Mobile Taiwan

Economic News

22 Jul 2010
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The government's M-Taiwan (mobile Taiwan) plan to build up wireless broadband technology looks set to push WiMAX to the top of the telecoms agenda in 2007. As the government hopes Taiwan can become a major centre for the development of WiMAX technology, there are some concerns over the way licences for any new mobile technology will be issued.



According to a leading industry group for the technology, "WiMAX is a standards-based technology enabling the delivery of last mile wireless broadband access as an alternative to wired broadband like cable and DSL." Currently the most prominent mobile internet technology is referred to as Wi-Fi and in Taipei a network of access points allowing city-wide mobile broadband coverage. WiMAX technology can potentially offer faster speeds and work over longer distances than existing Wi-Fi technologies. There are potential uses in this technology for mobile phone operators especially as convergence of technologies is expected to eventually increase bandwidth demand.



There is some concern from the telecoms industry that the government is not issuing licences for new mobile technologies in a commercially viable way. On January 29, Chairman Su of the National Communications Commission (NCC), spoke at a monthly luncheon organised by the European Chamber of Commerce Taipei (ECCT) to address some the concerns brought up in their white paper on the industry. Some in the industry feel that the government should not promote a single technology that is not yet proven. Sean Gowran, the president of Ericsson Taiwan and co-chairman of the ECCT Telecom Committee, welcomed Su's use of the wording "broadband wireless technology" in his presentation instead of WiMAX as the issue of technology neutrality is important across the telecom industry.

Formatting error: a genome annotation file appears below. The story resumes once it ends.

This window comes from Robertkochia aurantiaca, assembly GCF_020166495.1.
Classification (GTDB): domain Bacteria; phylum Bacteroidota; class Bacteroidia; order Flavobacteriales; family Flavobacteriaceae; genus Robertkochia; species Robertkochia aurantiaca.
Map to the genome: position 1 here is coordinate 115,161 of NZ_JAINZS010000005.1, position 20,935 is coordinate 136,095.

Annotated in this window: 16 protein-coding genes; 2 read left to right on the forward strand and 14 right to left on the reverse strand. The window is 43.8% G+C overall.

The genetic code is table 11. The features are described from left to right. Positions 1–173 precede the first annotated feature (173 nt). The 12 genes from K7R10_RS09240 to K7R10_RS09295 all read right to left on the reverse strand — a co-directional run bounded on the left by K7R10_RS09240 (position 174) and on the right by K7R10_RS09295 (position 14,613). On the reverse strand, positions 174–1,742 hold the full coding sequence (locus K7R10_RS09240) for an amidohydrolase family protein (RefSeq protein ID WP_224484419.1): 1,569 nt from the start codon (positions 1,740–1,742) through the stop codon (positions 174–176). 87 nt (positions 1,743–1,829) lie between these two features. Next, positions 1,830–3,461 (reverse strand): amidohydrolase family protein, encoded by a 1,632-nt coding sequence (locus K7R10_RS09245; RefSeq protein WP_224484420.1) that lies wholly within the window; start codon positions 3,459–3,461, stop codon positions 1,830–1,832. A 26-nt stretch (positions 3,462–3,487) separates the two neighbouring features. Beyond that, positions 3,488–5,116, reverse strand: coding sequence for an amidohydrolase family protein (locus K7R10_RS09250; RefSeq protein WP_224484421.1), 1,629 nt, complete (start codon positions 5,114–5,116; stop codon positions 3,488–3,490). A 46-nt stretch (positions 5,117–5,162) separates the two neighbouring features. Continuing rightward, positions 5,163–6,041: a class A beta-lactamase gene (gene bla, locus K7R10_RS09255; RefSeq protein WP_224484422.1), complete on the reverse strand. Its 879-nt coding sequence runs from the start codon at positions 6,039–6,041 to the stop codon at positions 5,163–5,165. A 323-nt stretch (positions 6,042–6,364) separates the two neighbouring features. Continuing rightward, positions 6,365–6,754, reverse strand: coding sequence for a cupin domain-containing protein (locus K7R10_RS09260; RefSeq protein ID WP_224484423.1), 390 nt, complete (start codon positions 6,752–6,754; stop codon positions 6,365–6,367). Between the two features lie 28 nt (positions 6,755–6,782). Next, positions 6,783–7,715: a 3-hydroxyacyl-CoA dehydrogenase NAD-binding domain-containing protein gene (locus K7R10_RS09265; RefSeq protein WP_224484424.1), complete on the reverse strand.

Some in the telecom industry feel there is no current commercial need for WiMAX technology in Taiwan. Three large providers and four smaller ones dominate the mobile market and there have been large investments in 3G technologies. The uptake of existing 3G technology has been slow and many within the industry don't think a major investment in WiMAX infrastructure is necessary at the moment.



The ministry of economic affairs and the government-linked Industrial Technology Research Institute have been encouraging research and development into WiMAX technology. The aim is to get Taiwanese companies involved in the technology from a development stage and take advantage of intellectual property rights. Taiwanese companies are admired for their manufacturing expertise but the government hopes they can also become well known for innovating new technologies and see WiMAX as an opportunity to show this and boast exports.



WiMAX seems to be the focus of the government's M-Taiwan programme and it will have invested NTD37bn ($25.9bn) between 2005 and 2008 to promote and build mobile communication infrastructure in Taiwan. As part of the government's WiMAX acceleration plan, local companies receive funding for research and development for various WiMAX technologies. Foreign companies who want to take part in government-funded projects have to establish partnership arrangements with local companies.



In November 2005, Taiwan signed a deal with Intel to promote WiMAX technology in Taiwan. As part of the deal, Intel will help Taiwan's original design manufacturers (ODM) develop WiMAX technology that is compatible with various different global standards.



There is much debate as to which radio spectrum should be issued by the Taiwanese governments for new wireless broadband technologies. As it stands, there are competing standards and many in the industry feel Taiwan cannot be a WiMAX centre if it operates on a different spectrum to other countries. There are also concerns about the number of licences the NCC will issue and the likelihood that they will initially be issued on a regional basis.

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